Tagalot Cards s a retro-style app for the iPhone and iPad, which simulates the keypad of an old 80-column hand card punch.

Tagalot Cards can be used by businesses looking for a different promotional message, educationalists working in computer history or encryption and anyone who just wants to create concise and out of the ordinary messages.

“Punch” or just cheat and type your message. The optional encryption will only be up 12-bit (holes) so should not challenge the security services too much, but a fun way to introduce students to the subject!

The app is free with no ads. Enjoy!

Tagalot Card examples

Four examples, click on left or right to view each card.

( 1 )  Basic card, with punched (blue text) message and edited card ‘wash’ text, default option settings.

( 2 )  Card with animated GIF format option selected

( 3 ) Card with a panorama photo added,  no ‘wash’ text and holes/rows hidden.

( 4 ) Pre-set image used when a code table is exported.

    Tagalot Cards feature summary

    • Create and send card-image messages “punched” on the displayed key-pad. Key combinations are used to punch each character. Use the Codes button on the key-pad view for a table of key combinations. If you prefer not to punch your cards, simply type your message in the card edit option. However, “punched” messages will appear in blue text so recipients will know when you have used your punching skills!
    • Import Tagalot cards created by other users. View hidden messages and cryptic code tables created by other Tagalot Cards users.
    • Share a photo or use a promotional image as a card background. Panorama photos work well! Images below 100px in width or height get tiled.
    • Option to create an animated gif to type your message out.
    • Create hidden messages and hide punch holes and/or row numbers to when including a photo.
    • Create your own unique code tables to encode messages, with up to 5 “holes” per character. Select your custom table, and type your message as “punching” up to 5 keys per character will take forever!Send as a secret card.
    • Secret and secure cards have no decode tables included; the table must be provided separately to your recipients, either as an exported special code table card image or in a text form. The recipient can just load the code table card or create the code table manually from a text version.
    • Send your own photo or image. Use the background image as the main image to send your message, also with a secure setting if required. Appears as the original image but can be imported to Tagalot Cards to view the message.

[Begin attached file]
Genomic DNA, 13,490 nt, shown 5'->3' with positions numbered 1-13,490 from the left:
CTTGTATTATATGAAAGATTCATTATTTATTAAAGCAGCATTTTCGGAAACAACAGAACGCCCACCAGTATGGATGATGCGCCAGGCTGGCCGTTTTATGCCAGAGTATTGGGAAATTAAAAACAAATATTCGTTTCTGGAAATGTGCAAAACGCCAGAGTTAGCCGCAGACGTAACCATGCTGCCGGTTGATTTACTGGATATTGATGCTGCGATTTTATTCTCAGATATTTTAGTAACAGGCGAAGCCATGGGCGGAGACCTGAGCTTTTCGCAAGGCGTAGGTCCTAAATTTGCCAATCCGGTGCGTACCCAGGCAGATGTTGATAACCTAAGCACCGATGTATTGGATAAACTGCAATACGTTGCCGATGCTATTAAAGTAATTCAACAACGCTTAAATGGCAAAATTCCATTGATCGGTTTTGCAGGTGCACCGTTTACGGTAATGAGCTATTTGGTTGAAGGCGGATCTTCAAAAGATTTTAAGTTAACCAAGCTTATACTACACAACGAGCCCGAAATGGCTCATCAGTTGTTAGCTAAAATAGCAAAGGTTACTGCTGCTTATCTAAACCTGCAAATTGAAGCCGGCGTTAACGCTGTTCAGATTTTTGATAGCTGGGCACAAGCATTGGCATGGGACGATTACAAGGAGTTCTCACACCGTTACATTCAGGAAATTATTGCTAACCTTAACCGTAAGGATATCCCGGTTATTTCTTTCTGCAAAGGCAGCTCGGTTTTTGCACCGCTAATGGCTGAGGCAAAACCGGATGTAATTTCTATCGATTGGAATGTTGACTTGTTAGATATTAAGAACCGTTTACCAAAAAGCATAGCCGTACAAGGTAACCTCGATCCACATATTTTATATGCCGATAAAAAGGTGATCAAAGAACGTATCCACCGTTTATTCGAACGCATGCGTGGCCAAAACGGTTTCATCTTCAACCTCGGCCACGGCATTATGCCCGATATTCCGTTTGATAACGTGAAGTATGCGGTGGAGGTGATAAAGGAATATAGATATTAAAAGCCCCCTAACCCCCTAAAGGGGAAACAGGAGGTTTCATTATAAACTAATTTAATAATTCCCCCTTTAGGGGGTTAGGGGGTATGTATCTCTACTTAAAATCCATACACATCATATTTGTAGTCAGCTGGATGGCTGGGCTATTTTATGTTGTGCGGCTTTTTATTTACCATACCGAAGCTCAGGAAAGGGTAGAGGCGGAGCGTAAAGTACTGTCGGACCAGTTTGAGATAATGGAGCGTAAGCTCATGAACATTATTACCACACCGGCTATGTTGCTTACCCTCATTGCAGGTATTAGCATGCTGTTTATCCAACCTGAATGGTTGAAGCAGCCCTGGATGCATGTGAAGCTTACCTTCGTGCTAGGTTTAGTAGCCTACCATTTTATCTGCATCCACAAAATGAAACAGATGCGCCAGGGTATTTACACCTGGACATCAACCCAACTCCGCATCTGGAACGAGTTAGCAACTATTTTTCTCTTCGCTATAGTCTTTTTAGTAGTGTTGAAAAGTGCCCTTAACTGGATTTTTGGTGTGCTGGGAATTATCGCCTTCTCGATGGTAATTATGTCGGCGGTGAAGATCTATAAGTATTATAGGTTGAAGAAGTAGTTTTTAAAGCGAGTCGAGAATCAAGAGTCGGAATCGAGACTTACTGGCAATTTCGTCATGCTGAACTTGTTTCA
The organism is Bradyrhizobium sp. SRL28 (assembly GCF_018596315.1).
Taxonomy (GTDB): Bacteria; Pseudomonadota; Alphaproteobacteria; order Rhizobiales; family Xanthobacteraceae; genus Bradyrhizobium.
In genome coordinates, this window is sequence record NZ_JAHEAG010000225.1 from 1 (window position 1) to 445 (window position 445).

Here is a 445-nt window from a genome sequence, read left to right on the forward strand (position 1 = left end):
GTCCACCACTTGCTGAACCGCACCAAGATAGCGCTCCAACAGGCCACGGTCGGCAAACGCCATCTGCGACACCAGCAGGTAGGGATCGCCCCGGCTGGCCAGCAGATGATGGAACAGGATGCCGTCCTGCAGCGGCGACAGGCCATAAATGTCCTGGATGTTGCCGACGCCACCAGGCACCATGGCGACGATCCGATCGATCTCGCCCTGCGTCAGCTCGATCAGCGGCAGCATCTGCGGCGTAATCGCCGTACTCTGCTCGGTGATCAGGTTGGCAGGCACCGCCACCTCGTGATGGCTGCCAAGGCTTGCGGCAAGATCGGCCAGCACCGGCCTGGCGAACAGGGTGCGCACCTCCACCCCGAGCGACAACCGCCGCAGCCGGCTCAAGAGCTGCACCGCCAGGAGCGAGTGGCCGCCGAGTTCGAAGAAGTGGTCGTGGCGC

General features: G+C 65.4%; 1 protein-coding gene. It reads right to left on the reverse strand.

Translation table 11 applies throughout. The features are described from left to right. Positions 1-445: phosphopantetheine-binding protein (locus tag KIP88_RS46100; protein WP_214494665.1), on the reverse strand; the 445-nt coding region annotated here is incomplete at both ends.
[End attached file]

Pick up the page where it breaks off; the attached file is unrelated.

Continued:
• Option to create an image optimised for Instagram.
    • Main screens have a help guide on the info (i) button.

    Tagalot Card app views

    Keypad screen on the iPad. ‘Eject’ key opens the Card view.

    Card view on the iPhone. Edit, import or share.

    Card Edit view on the iPad, with panorama photo added,
    ‘wash’ text removed, holes and row numbers hidden.

    Codes screen on the iPhone. Punching guide, copy, export
    or select other tables from here, edit a custom table.

    Code table edit screen on the iPhone.
    Create your own cryptic punch code here.


    The 80-column punched card was widely used for data entry for over forty years, up to the 1980’s, when it was replaced by direct entry methods using displays and keyboards. The cards were mainly punched on mechanised punches with qwerty keyboards, but the hand punch would be used for low volume data entry, such as corrections or to replace damaged cards.

    Programmers would write their program instructions onto sheets, formatted according to the language, such as assembler, COBOL, Fortran, etc. The sheets would then be sent to the “data prep” department to be punched onto the 80-column cards, which would then be passed to the computer operators for compilation and testing. Testing was typically just once a day, possibly overnight, more often if you were lucky and had additional machine time. So a hand punch was often found in the programming department, for making small corrections to the program, so you could catch the next test slot without delay.

    Standard code sets evolved around the 80-column media, so generally the alphabetic and numeric characters had common punched hole combinations between different computer manufacturers, with some variations for the less used special characters. Even non-visual codes such as tab, backspace, etc could be punched with some code sets.

    The waste product of these cards are the rectangular pieces punched out and known as “chad”. Chad would turn up in various places if there was a joker about, such as hats, lunch boxes, car exhaust pipes, etc, and also made quite good confetti!

    Tagalot Cards is the result of a pilot project using images to carry metadata and the functionality may appear in a future release of Tagalot Contacts.

    More information

    There is plenty of information on the web for the 80-column punched card. The following are acknowledgements of the main sources we used in the development of this app.

    Doug Jones’ Punched Card Codes – http://homepage.cs.uiowa.edu/~jones/cards/codes.html

    Wikipedia – 80-col Hand Punch Image – https://en.wikipedia.org/wiki/Keypunch ( Image used under the Creative Commons licence – http://creativecommons.org/licenses/by-sa/3.0 )

    Image of chad: By Marcin Wichary – Flickr: [1], CC BY 2.0, https://commons.wikimedia.org/w/index.php?curid=17397435